Nicholas hustled a coat off of a peg, and put it over Stephen. Then he paced again. Stephen began to cough. Nicholas made an exclamation, and stamped angrily out of the house. There was a little lean-to at the back, and there was some fuel stored in it. Nicholas came back quickly with his arms full of wood. He piled it into the stove, set a match to it, and put on a kettle of water. Then he dragged the cot bed, with Stephen on it, close to the stove, and began to rub him under the bedclothes. His face was knit savagely, but he rubbed with a tender strength.
“Warmer?” said he.
“Yes, I — be,” returned Stephen, gratefully.
The fire burned briskly; the sharp air began to soften. Soon the kettle steamed. Nicholas got a measure of meal out of his cupboard, and prepared some porridge in a little stewpan. When it began to boil, he bent over the stove and stirred carefully, lest it should lump. When it was thick enough, he dished it, salted it, and carried it to Stephen.
“There, eat it,” said he. “It's the best I've got; it 'll warm ye some. I ain't got no spirits; never keep any in the house.”
“I guess I ain't — very hungry, Mr. Gunn,” said Stephen, feebly.
Stephen raised himself, and drained the bowl with convulsive gulps. Tears stood in his eyes, and he gasped when he lay back again. However, the warm porridge revived him. Presently he looked at Nicholas, who was putting more wood on the fire.
“I s'pose you think it's terrible queer that I come here this way,” said he; “but there wa'n't no other way. I dun' know whether you know how I've been livin' or not.”
“No, I don't.”
“Well, I've been livin' with my half-sister, Mis' Morrison. Mebbe you've heard of her?”
“No, I ain't.”
“She keeps boarders. We ain't lived in this town more'n three years; we moved here from Jackson. Mis' Morrison's husband's dead, so she keeps boarders. She's consider'ble older'n me. I ain't never been very stout, but I used to tend in a store till I got worse. I coughed so, it used to plague the customers. Then I had to give it up, and when Mis' Morrison's husband died, and she come here, I come with her; she thought there'd be some chores I could do for my board. An' I've worked jest as hard as I could, an' I ain't complained. I've been down to the store to get meat for the boarders' dinner when I couldn't scarcely get along over the ground. But I cough so bad nights that the boarders they complain, an' Mis' Morrison says I must go to — the poor-house. I heard her talkin' with the hired girl about it. She's goin' to get the selectmen to the house to-morrow mornin'. An' — I ain't a-goin' to the poor-house! None of my folks have ever been there, an' I ain't goin'! I'll risk it but what I can get some work to do. I ain't quite so fur gone yet. I waited till the house was still, an' then I cut. I thought if you'd take me in till mornin', I could git down to the depot, an' go to Jackson before the selectmen come. I've got a little money — enough to take me to Jackson — I've been savin' of it up these three years, in case anything happened. It's some I earned tendin' store. I'm willin' to pay you for my night's lodgin'.”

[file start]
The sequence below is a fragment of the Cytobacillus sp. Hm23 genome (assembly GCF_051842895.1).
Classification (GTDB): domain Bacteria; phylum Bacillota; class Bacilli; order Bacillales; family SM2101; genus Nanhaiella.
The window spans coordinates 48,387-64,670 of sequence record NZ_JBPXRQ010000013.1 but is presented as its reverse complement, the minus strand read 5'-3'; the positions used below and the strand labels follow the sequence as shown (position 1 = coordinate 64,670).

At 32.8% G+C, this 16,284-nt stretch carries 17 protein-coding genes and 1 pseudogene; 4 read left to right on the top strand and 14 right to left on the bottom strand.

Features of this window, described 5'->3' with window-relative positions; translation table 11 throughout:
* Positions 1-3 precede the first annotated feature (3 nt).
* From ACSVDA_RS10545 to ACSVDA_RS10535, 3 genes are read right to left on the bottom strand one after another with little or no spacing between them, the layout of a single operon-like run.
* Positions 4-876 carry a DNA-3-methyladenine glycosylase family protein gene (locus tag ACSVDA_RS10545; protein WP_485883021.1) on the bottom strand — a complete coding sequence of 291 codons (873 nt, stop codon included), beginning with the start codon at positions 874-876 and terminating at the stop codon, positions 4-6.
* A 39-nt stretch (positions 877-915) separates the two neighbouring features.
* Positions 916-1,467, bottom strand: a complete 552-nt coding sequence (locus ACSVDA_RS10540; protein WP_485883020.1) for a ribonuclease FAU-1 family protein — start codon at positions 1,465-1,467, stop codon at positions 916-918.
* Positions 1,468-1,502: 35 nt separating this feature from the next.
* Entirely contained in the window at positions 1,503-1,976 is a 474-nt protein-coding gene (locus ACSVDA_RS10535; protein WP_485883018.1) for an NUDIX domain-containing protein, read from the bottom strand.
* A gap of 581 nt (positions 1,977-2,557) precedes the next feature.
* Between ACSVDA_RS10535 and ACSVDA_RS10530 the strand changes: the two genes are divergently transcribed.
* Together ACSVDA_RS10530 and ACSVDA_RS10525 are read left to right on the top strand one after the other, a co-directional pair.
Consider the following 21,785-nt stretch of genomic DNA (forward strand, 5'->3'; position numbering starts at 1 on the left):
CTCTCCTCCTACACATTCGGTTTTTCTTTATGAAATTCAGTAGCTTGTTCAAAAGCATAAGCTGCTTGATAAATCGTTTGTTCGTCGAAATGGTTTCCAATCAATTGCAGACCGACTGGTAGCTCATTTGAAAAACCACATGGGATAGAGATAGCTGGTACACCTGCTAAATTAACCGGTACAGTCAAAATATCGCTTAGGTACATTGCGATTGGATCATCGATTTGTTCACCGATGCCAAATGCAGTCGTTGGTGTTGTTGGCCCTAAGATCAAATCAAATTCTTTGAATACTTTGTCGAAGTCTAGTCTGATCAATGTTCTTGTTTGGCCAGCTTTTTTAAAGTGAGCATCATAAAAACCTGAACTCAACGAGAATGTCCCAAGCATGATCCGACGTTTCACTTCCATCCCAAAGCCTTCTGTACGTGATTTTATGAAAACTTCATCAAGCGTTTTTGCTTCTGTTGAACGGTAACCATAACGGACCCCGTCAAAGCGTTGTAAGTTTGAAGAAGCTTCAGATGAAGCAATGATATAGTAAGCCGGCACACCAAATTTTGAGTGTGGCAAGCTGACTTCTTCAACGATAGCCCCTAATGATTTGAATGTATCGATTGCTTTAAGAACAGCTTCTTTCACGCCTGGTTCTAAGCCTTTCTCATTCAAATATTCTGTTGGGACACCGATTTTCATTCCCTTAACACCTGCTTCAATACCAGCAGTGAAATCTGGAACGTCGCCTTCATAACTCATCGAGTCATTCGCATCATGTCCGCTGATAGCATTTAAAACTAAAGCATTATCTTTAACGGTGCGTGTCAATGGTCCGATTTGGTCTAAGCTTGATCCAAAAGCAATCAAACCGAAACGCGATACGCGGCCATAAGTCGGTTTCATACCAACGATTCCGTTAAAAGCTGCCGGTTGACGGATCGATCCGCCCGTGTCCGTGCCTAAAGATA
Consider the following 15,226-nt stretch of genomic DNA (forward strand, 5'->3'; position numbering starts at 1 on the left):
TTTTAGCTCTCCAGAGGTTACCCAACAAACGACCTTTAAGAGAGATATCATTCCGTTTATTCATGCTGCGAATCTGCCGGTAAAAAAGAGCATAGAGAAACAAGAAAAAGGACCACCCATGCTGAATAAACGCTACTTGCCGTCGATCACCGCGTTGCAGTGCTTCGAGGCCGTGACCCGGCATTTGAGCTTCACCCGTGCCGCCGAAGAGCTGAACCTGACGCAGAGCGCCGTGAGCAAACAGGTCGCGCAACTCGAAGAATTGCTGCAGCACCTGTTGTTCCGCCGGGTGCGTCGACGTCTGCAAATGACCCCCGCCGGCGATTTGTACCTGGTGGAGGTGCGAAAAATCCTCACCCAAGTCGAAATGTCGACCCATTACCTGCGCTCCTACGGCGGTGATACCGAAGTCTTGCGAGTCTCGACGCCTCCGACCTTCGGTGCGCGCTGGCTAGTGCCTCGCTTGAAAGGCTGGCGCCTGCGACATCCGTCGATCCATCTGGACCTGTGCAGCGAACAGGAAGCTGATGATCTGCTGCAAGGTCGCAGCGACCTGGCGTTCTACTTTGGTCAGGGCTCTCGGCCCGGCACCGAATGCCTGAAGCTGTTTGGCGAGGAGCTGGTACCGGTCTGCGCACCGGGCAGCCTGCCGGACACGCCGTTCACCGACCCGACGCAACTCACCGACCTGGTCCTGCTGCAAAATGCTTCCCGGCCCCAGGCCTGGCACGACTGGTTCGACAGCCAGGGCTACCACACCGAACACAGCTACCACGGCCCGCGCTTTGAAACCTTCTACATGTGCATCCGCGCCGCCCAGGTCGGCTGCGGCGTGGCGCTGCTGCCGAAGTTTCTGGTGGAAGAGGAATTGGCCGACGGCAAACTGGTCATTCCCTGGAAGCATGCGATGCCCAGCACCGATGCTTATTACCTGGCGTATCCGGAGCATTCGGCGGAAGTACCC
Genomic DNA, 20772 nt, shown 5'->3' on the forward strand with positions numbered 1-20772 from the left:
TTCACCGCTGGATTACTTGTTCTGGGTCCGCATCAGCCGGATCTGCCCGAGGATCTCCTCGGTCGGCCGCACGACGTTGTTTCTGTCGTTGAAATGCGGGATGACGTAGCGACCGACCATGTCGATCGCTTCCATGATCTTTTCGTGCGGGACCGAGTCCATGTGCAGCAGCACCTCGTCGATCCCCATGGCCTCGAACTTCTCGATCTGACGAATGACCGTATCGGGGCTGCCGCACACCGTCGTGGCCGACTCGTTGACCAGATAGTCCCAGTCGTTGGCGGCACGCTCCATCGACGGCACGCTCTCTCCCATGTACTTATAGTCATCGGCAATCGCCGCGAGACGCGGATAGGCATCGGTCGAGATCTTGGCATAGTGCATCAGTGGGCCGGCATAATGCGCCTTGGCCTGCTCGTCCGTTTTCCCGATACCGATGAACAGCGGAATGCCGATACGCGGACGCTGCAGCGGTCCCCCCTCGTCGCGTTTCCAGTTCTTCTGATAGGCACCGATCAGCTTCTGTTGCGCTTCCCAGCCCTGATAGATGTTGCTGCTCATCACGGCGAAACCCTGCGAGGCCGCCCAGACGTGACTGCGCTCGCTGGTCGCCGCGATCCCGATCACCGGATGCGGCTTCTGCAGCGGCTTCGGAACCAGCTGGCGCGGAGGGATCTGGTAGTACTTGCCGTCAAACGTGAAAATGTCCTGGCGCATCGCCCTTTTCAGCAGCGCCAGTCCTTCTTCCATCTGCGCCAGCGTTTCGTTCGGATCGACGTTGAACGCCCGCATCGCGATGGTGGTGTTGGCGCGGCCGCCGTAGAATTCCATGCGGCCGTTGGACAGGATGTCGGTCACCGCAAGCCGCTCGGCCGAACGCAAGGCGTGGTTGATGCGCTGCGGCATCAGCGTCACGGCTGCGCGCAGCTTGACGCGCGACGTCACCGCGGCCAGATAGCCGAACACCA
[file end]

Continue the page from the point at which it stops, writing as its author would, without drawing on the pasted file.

Nicholas nodded grimly. He had stood still, listening to the weak, high-pitched voice from the bed.
“It's in my vest pocket, in my pocketbook,” said Stephen. “If you'll come here, I'll give it to you, and you can take what you think it's worth. I pinned the pocket up, so's to be sure I didn't lose it.”
Stephen began fumbling at his vest. Nicholas lifted a cover from the stove.
“I don't want none of your money,” said he. “Keep your money.”
“I've got enough to pay you, an' take me to Jackson.”
“I tell ye, stop talkin' about your money.”
Stephen said no more; he looked terrified. The air grew warmer. Everything was quiet, except for the detonations of the frost in the forest outside, and its sharp cracks in the house walls. Soon Stephen fell asleep, and lay breathing short and hard. Nicholas sat beside him.
It was broad daylight when Stephen aroused himself. He awoke suddenly and completely, and began to get out of bed. “I guess it's time I was goin',” said he. “I'm much obleeged to you, Mr. Gunn.”
“You lay still.”
Stephen looked at him.
“You lay still,” repeated Nicholas.
Stephen sank back irresolutely; his timid, bewildered eyes followed Nicholas, who was smoothing his hair and beard before a little looking-glass near the window. There was a good fire in the cooking-stove, and the room was quite warm, although it was evidently a very cold day. The two windows were thickly coated with frost, and the room was full of dim white light. One of the windows faced towards the east, but the sun was still hidden by the trees across the road.
Nicholas smoothed his hair and his wild beard slowly and punctiliously.
Stephen watched him. “Mr. Gunn,” he said, at length.
“I'm afraid — I sha'n't get to the depot before the train goes if I don't start pretty soon.”
Nicholas went on smoothing his beard. At length he laid his comb down and turned around. “Look a-here!” said he; “you might just as well understand it. You ain't a-goin' to any depot to-day, an' you ain't a-goin' to any train, an' you ain't a-goin' to any depot to-morrow nor any train, an' you ain't a-goin' the next day, nor the next, nor the next, nor the next after that.”
“What be I a-goin' to do?”
“You are a-goin' to stay jest where you are. I've fought against your comin' as long as I could, an' now you've come, an' I've turned the corner, you are a-goin' to stay. When I've been walkin' in the teeth of my own will on one road, an' havin' all I could do to breast it, I ain't a-goin' to do it on another. I've give up, an' I'm a-goin' to stay give up. You lay still.”